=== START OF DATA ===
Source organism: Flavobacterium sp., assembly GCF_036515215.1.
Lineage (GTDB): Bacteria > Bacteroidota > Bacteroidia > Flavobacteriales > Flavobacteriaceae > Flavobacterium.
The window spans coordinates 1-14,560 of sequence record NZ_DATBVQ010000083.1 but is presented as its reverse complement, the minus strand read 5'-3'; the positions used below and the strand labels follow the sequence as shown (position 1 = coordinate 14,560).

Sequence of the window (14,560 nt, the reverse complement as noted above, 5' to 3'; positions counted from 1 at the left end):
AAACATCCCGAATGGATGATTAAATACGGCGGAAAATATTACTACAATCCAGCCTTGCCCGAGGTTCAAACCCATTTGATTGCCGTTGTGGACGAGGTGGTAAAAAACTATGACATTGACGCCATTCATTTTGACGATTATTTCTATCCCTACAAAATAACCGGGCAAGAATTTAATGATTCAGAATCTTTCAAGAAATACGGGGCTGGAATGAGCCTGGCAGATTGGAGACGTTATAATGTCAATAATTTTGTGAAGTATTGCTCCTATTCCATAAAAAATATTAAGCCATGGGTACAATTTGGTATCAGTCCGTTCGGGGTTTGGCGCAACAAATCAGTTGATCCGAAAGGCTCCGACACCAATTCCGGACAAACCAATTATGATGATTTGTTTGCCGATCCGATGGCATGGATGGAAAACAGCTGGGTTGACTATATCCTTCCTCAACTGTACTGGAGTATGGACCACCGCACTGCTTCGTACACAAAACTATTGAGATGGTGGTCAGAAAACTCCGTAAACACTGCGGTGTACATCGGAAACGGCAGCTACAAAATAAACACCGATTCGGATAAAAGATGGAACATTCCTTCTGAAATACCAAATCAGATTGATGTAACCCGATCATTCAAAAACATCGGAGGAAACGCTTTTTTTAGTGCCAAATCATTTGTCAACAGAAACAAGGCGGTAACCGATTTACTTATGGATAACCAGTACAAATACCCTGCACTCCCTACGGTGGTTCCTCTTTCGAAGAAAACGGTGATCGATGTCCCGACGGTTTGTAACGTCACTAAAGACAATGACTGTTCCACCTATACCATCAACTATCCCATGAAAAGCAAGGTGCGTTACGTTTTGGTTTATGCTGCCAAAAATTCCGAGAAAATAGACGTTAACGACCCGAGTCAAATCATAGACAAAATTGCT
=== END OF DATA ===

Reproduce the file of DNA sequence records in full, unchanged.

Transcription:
Source organism: Flavobacterium sp., assembly GCF_036515215.1.
Lineage (GTDB): Bacteria > Bacteroidota > Bacteroidia > Flavobacteriales > Flavobacteriaceae > Flavobacterium.
The window spans coordinates 1-14,560 of sequence record NZ_DATBVQ010000083.1 but is presented as its reverse complement, the minus strand read 5'-3'; the positions used below and the strand labels follow the sequence as shown (position 1 = coordinate 14,560).

Sequence of the window (14,560 nt, the reverse complement as noted above, 5' to 3'; positions counted from 1 at the left end):
AAACATCCCGAATGGATGATTAAATACGGCGGAAAATATTACTACAATCCAGCCTTGCCCGAGGTTCAAACCCATTTGATTGCCGTTGTGGACGAGGTGGTAAAAAACTATGACATTGACGCCATTCATTTTGACGATTATTTCTATCCCTACAAAATAACCGGGCAAGAATTTAATGATTCAGAATCTTTCAAGAAATACGGGGCTGGAATGAGCCTGGCAGATTGGAGACGTTATAATGTCAATAATTTTGTGAAGTATTGCTCCTATTCCATAAAAAATATTAAGCCATGGGTACAATTTGGTATCAGTCCGTTCGGGGTTTGGCGCAACAAATCAGTTGATCCGAAAGGCTCCGACACCAATTCCGGACAAACCAATTATGATGATTTGTTTGCCGATCCGATGGCATGGATGGAAAACAGCTGGGTTGACTATATCCTTCCTCAACTGTACTGGAGTATGGACCACCGCACTGCTTCGTACACAAAACTATTGAGATGGTGGTCAGAAAACTCCGTAAACACTGCGGTGTACATCGGAAACGGCAGCTACAAAATAAACACCGATTCGGATAAAAGATGGAACATTCCTTCTGAAATACCAAATCAGATTGATGTAACCCGATCATTCAAAAACATCGGAGGAAACGCTTTTTTTAGTGCCAAATCATTTGTCAACAGAAACAAGGCGGTAACCGATTTACTTATGGATAACCAGTACAAATACCCTGCACTCCCTACGGTGGTTCCTCTTTCGAAGAAAACGGTGATCGATGTCCCGACGGTTTGTAACGTCACTAAAGACAATGACTGTTCCACCTATACCATCAACTATCCCATGAAAAGCAAGGTGCGTTACGTTTTGGTTTATGCTGCCAAAAATTCCGAGAAAATAGACGTTAACGACCCGAGTCAAATCATAGACAAAATTGCT